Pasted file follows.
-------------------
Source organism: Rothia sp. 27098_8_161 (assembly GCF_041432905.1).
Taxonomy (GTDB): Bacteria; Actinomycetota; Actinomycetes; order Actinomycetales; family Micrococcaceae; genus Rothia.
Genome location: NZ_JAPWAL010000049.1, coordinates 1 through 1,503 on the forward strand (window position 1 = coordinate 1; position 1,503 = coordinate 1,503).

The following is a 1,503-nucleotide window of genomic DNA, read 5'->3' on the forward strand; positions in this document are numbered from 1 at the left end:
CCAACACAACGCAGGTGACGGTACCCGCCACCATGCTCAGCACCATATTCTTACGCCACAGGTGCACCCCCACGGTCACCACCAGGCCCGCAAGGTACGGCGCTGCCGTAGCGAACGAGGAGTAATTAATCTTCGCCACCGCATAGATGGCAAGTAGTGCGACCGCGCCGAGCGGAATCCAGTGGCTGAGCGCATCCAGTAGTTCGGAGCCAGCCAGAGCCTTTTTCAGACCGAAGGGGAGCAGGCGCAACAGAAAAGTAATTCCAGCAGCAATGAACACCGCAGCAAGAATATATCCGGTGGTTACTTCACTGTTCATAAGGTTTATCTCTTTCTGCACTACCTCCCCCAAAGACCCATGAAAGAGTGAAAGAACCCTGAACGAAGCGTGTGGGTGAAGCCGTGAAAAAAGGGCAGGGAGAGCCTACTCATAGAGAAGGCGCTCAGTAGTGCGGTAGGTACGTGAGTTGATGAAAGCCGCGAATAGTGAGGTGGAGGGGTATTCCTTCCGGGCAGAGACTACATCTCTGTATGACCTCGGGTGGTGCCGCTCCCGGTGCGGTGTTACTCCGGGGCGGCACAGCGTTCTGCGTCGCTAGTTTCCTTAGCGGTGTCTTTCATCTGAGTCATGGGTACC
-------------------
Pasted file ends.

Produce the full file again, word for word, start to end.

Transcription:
Source organism: Rothia sp. 27098_8_161 (assembly GCF_041432905.1).
Taxonomy (GTDB): Bacteria; Actinomycetota; Actinomycetes; order Actinomycetales; family Micrococcaceae; genus Rothia.
Genome location: NZ_JAPWAL010000049.1, coordinates 1 through 1,503 on the forward strand (window position 1 = coordinate 1; position 1,503 = coordinate 1,503).

The following is a 1,503-nucleotide window of genomic DNA, read 5'->3' on the forward strand; positions in this document are numbered from 1 at the left end:
CCAACACAACGCAGGTGACGGTACCCGCCACCATGCTCAGCACCATATTCTTACGCCACAGGTGCACCCCCACGGTCACCACCAGGCCCGCAAGGTACGGCGCTGCCGTAGCGAACGAGGAGTAATTAATCTTCGCCACCGCATAGATGGCAAGTAGTGCGACCGCGCCGAGCGGAATCCAGTGGCTGAGCGCATCCAGTAGTTCGGAGCCAGCCAGAGCCTTTTTCAGACCGAAGGGGAGCAGGCGCAACAGAAAAGTAATTCCAGCAGCAATGAACACCGCAGCAAGAATATATCCGGTGGTTACTTCACTGTTCATAAGGTTTATCTCTTTCTGCACTACCTCCCCCAAAGACCCATGAAAGAGTGAAAGAACCCTGAACGAAGCGTGTGGGTGAAGCCGTGAAAAAAGGGCAGGGAGAGCCTACTCATAGAGAAGGCGCTCAGTAGTGCGGTAGGTACGTGAGTTGATGAAAGCCGCGAATAGTGAGGTGGAGGGGTATTCCTTCCGGGCAGAGACTACATCTCTGTATGACCTCGGGTGGTGCCGCTCCCGGTGCGGTGTTACTCCGGGGCGGCACAGCGTTCTGCGTCGCTAGTTTCCTTAGCGGTGTCTTTCATCTGAGTCATGGGTACC